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Ross Murray's Border Report
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Ross Murray
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is a freelance writer living in Stanstead, Quebec. You can reach him at ross_murray@sympatico.ca
Posted 12.07.08
Stanstead, Quebec

ROSS MURRAY

Look to the skies, for heaven's sake!

You know what's more exciting than geometry? Space geometry! It really is, especially if you say it out loud in a deep, sonorous voice: "SPACE GEOMETRY!" Go ahead, try it. I'll wait...

Fun, eh?

So what am I talking about? Well, if you had happened to look up in the sky early Monday evening you would have seen the crescent moon and a very bright Venus and Jupiter. But that's not all. The three objects formed a perfect triangle.

"SPACE GEOMETRY!"

It was cool and it was awesome and then cool all over again. I gazed at the triangle with my naked eye for a while. Then I gazed through binoculars -- at an even bigger triangle!

I think my reaction was fairly typical. Humans get excited when they perceive order in an otherwise random universe. And when something orderly does occur, we tend to attribute great significance to it. For example, the alignment of planets is said to portend strange and rare occurrences, such as extreme tides or Stephen Harper not acting like an ass.

Even when the universe is random, we impose artificial constructs, the most common example being constellations. The ancients looked up, saw a cluster of stars, connected the dots and, voila, Taurus. A bull? Looks more like the spots I see when I stand up too fast. The constellation could just as easily have been called Syringe. Probably the only reason it wasn't is because syringes weren't invented when Ptolemy catalogued the constellations circa 150 A.D., whereas the bull was invented circa 22 A.D.

With astrology, the stars and planets are read to make predictions. Just yesterday morning, my horoscope said that Mercury was rising into Conjunctivitis with Hemoglobin descending, indicating that it was not a good day to bathe in malt cider or make small talk with Conservatives. Sound advice.

If there's one thing we like more than order in our universe, it's the strange and unpredictable, things like shooting stars and Mickey Rourke. That meteor that streaked across the prairies sky month, for example, made headlines. It was apparently quite a massive meteor, and yet it still managed to miss Ralph Klein.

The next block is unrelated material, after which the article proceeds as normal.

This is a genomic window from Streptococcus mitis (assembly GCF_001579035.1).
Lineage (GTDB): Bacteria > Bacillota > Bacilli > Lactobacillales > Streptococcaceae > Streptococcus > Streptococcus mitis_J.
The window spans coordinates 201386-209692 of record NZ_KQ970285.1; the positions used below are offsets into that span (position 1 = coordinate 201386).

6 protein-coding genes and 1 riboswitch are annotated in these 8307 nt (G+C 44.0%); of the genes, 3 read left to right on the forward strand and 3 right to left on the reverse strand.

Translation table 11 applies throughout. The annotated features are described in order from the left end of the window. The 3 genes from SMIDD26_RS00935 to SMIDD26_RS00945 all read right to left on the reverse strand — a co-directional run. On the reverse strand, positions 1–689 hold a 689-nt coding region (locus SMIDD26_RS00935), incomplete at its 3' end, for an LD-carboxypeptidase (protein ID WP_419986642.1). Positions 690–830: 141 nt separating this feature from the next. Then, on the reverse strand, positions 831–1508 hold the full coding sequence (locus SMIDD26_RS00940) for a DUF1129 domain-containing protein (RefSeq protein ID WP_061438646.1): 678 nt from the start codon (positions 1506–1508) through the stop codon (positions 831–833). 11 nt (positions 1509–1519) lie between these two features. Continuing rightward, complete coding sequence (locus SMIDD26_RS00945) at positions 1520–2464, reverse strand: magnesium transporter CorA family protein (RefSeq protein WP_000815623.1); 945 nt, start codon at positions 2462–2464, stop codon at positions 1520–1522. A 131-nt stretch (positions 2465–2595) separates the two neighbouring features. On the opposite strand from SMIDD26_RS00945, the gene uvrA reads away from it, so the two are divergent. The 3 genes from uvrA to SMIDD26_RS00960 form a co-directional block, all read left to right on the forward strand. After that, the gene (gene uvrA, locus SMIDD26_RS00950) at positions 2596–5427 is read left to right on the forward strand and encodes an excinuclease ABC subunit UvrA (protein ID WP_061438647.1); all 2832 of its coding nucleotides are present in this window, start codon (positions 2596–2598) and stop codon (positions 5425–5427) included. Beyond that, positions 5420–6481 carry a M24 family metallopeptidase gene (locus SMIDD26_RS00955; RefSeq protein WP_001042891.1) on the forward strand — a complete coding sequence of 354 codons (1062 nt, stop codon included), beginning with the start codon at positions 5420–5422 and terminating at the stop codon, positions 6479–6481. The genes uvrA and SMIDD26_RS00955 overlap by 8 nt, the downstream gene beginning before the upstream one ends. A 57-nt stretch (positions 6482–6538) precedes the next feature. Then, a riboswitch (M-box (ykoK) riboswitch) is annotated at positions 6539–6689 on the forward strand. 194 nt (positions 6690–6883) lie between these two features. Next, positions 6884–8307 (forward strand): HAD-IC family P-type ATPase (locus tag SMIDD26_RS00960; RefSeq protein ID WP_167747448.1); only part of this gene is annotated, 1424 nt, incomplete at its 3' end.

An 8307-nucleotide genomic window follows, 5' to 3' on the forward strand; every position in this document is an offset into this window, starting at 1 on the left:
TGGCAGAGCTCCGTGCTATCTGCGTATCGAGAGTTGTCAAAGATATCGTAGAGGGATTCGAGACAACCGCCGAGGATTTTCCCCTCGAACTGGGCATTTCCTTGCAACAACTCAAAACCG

I remember in 1973, my older brother and I prepared for the arrival of Comet Kohoutek, which was supposed to be spectacular (wasn't). We set up some sort of lab/briefing room in the tiny crawl space behind the bathtub pipes. We pinned newspaper clippings up on the beams and everything.

Or maybe it wasn't the comet. I recall something about an asteroid that might possibly slam into the earth, destroying life as we knew it. Maybe the crawl space was our fallout shelter? It's hard to remember, possibly due to the fumes from the pipes.

In 1972, my hometown in Nova Scotia offered front-row seats to the total solar eclipse. What an event that was. You couldn't, of course, look at the eclipse directly. Instead, the Lions Club distributed strange boxes that you looked into to see a shadowy facsimile of the eclipse. Which just goes to show that Nova Scotians are incredibly gullible.

Here in Stanstead in 1994, I looked up just at the right moment to see that meteor that landed near Sorel. (Again no politicians impacted. Sadly.). Not long after, one night I spotted spectacular northern lights hovering over the edge of town. I left my sleeping household, hopped in the van and drove up the hill to the cemetery to watch them glisten. It was an amazing, almost spiritual experience. If they had formed the shape of a beloved Disney character, I really would have been impressed.

I guess it's all rather geeky. But like geometry, trying to fathom the skies and stars and planets goes back to the earliest civilizations. Which, I guess, makes it all rather Greeky as well.

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